Bit of a poke around big paperbarks at front of the mown and park-manicured Tyto precinct this week turned up some small wildlife unnoticed by the tourists.
First, wee Black House Spider (Badumna insignis), probably closely related to the little bugger so excruciatingly met the other day (previous post). Smaller than my little fingernail and striving to look even smaller after being spilled out from behind bark onto path.
Nearby in wet, rotting tree fork, one of many Mr Bigs, Carpenter Ant (Camponotus spp.) charging out to find the agent responsible for poking around top of presumed tunnels and galleries chomped into the wood. Bigger than my thumbnail and said to pack a mean bite. Queens (not seen) said to be gigantic (for ants).
A hairy find, caterpillar of Cinnabar Moth (Tyria jacobaeae), an insect introduced to control Tansy Ragwort (Senecio jacobae). Hope that's going better than many such introductions. Hinchinbrook shire tried weevil control against Salvinia. Seems task was too big for man and insect. Spraying has achieved cosmetic and ugly partial kill of the weed. But it may have cleared the weevil.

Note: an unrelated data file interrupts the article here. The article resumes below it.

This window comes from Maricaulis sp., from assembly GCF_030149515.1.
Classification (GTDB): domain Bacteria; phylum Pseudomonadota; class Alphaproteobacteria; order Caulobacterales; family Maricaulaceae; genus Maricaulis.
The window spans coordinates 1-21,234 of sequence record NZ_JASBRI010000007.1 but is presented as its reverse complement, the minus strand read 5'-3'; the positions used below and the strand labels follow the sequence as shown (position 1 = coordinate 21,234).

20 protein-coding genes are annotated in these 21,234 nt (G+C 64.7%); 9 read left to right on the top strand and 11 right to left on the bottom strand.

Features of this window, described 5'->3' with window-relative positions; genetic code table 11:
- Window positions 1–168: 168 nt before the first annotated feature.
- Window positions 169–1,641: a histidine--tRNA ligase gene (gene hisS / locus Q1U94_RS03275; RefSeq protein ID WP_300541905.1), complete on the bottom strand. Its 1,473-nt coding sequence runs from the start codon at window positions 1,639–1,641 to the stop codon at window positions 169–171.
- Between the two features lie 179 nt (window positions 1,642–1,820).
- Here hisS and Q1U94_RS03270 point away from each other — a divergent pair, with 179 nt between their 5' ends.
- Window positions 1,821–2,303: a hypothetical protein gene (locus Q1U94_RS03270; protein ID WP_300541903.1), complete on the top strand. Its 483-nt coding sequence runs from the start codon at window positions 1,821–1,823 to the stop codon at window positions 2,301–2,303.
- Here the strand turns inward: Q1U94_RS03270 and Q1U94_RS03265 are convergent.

Two for the web of one: St Andrew's Cross Spider (Argiope keyserlingi), female, lacking two legs (not so bad if one starts with eight) and tiny male mate, smaller than her head, sitting down below. He'll wait there until she consumes unwary suitors and then return to position on her back (according to web sources - wee joke there).
And one little footnote to earlier post on night screamers: happily and healthily hatched and sitting around, often under a parent, juvenile Bush Stone-curlews. Cute, eh?